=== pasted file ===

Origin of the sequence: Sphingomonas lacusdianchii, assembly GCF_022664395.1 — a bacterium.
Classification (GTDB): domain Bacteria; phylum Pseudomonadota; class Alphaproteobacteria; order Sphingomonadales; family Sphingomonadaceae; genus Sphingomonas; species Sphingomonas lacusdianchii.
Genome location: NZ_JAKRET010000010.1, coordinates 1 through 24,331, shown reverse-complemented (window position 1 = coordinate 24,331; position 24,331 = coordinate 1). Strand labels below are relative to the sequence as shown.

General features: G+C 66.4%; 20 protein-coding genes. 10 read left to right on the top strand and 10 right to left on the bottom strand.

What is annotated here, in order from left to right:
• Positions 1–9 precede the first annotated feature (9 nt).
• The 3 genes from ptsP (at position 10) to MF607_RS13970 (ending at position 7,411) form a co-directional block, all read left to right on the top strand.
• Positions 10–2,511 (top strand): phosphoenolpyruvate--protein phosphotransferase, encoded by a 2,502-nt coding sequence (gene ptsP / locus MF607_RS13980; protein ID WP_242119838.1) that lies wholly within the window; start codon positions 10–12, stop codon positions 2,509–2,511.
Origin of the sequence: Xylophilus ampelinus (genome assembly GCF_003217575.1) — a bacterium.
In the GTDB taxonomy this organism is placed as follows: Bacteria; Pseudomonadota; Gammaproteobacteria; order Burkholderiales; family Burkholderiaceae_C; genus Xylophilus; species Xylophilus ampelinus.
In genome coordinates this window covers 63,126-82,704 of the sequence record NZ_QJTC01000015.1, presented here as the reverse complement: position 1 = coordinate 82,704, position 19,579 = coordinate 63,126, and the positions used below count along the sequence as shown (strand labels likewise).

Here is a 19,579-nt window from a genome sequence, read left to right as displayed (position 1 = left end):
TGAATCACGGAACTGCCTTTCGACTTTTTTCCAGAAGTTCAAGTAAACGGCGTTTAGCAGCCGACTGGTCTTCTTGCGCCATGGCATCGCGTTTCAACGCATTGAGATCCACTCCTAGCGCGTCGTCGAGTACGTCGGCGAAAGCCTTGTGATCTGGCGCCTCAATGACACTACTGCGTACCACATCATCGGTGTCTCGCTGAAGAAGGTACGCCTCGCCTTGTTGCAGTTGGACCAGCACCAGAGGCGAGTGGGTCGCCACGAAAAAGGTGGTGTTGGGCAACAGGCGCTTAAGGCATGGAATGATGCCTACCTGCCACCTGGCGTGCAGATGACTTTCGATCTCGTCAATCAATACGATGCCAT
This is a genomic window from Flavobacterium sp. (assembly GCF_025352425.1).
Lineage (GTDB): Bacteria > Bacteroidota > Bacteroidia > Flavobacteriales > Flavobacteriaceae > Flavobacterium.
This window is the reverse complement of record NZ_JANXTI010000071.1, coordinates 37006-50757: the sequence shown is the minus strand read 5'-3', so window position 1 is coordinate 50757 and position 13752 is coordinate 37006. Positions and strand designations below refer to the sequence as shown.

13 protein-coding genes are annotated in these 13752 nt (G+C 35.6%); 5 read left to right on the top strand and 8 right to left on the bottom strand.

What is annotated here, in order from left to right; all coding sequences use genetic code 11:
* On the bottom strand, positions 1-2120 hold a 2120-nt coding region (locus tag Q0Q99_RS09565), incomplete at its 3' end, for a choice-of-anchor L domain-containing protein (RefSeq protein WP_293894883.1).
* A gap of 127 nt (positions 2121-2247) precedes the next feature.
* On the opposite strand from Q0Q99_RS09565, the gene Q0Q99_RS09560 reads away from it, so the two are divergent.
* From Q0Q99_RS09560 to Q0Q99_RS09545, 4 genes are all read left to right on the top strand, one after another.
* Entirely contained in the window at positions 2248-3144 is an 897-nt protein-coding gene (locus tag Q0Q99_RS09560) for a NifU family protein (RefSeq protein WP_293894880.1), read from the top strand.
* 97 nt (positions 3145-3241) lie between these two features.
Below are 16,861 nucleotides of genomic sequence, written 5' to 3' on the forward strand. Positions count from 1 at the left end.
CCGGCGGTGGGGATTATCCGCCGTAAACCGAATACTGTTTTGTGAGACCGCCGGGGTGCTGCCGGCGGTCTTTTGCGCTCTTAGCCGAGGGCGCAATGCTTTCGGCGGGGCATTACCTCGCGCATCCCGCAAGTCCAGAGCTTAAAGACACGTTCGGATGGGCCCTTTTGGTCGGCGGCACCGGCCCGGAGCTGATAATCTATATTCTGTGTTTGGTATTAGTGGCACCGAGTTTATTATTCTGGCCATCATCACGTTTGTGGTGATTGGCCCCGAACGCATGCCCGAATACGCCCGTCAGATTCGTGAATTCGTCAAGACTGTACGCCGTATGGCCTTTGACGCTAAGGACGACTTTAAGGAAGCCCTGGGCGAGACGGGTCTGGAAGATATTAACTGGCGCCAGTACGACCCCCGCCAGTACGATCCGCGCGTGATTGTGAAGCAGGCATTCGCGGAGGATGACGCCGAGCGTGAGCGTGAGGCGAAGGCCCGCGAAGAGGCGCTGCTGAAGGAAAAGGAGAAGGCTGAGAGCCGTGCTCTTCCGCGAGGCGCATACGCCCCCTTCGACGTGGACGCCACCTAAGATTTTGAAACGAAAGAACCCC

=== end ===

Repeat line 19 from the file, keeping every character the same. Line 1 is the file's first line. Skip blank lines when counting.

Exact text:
* On the bottom strand, positions 1-2120 hold a 2120-nt coding region (locus tag Q0Q99_RS09565), incomplete at its 3' end, for a choice-of-anchor L domain-containing protein (RefSeq protein WP_293894883.1).